home banner
Mission and Vision Statement
Webmail Login Forms Event Registration Don't Miss The Bus Staff Contact Info Newsletters



Response to Intervention (RtI)
FREQUENTLY ASKED QUESTIONS

Special Education Departments
What is RtI?

Even though the term RtI has only been around for five years, the process has been developed for approximately 20 years.  RtI is a problem solving process primarily geared towards keeping students in the least restrictive environment (i.e., regular education) through the implementation of early intervention.  The process requires the use of screenings and data collection in order to make data-based decisions.  It is recommended in federal law through IDEA (Individuals with Disabilities Education Act) and NCLB (No Child Left Behind) and has recently become a state initiative.  This is not a special education initiative, but is directed towards all students.

BACK TO TOP


Do we have to do RtI?

At this time RtI is not mandated, however, it is highly recommended to begin incoporating essential components (i.e., strengthening your SAT, establishing a data collection system, critiquing your core instruction, adopt research based interventions etc.).  This process is beneficial and best practice for ALL students.  The highest priority is to strengthen the practice within the regular classroom (i.e., core instruction)

BACK TO TOP

 

How can this benefit my child/student?

No matter where your child performs in the classroom, the goal of this process is for students to receive appropriate instruction in a least restrictive environment.  Continued monitoring of the at-risk student shall occur for determination of effectiveness and support of instructional change.  Because smaller groups are likely, a child will receive more intensive intervention as soon as difficulties are identified. 

BACK TO TOP

 

If we have a SAT, are we already doing RtI?

You’re on your way!  A Student Assistance Team is a problem-solving practice, much like Response to Intervention.  You, however, cannot be using the RtI process without data collection, progress monitoring and intervention specifically designed for that child.  Interventions must have research supporting its effectiveness.  Another essential component of RtI does not involve the SAT process.  More specifically, RtI requires the examination of core instruction (e.g., Tier 1) for all general education students.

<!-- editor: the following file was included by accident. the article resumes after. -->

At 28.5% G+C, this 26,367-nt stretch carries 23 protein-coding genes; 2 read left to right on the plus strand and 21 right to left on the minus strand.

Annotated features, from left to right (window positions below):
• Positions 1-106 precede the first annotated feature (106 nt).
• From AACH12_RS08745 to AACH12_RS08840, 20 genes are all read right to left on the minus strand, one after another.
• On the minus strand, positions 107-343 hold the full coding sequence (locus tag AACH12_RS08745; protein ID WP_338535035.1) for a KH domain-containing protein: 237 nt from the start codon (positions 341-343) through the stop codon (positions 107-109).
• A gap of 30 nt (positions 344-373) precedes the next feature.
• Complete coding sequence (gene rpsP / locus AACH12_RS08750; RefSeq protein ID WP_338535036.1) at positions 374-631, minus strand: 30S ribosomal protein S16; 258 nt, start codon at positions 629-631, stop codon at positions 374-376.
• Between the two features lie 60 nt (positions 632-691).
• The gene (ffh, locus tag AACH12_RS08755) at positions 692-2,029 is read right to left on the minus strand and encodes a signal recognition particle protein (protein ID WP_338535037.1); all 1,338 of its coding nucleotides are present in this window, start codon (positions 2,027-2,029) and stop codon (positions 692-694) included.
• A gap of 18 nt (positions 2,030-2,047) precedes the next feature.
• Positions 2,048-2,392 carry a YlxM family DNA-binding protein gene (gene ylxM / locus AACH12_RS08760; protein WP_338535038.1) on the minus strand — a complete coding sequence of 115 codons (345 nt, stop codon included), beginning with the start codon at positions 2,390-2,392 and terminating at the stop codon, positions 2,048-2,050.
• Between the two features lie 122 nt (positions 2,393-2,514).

BACK TO TOP

 

What would RtI generally look like in a school?

There is some flexibility with implementation of the RtI process within school districts; however, the majority of schools designate a leadership team that devotes time to training and learning the essential components of the RtI process.  All staff members should be well versed in the concepts of RtI.  Additionally, screening and data collection systems should be in place (i.e., Universal Screening, AimsWeb, DIBELS), with data utilized for instructional decision-making.  The school RtI team will also have discussions about the school’s list of resources, including available personnel who can be trained to implement interventions with fidelity.  Finally, the School Improvement Team and the RtI Leadership team should work collaboratively to meet the needs of the students. 

BACK TO TOP

 

How do we get started?

First and foremost, administrative support should be obtained.  Next, the school is encouraged to evaluate their core instruction programs to ensure the curriculum is research based and implemented as intended across grade levels.  Secondly, the school should begin benchmarking three times a year through the use of screening measures (i.e., Universal Screening, AimsWeb, DIBELS).  Additionally, the Student Assistance Team should begin utilizing research based interventions for the children who are referred after falling in the at-risk range.  Finally, the school is encouraged to gear their professional development to RtI.  Professional learning communities may also assist school staff members in gaining knowledge about the process.  Contact your local ESU for assistance or training needs. 

BACK TO TOP

 

What if our school district has no money?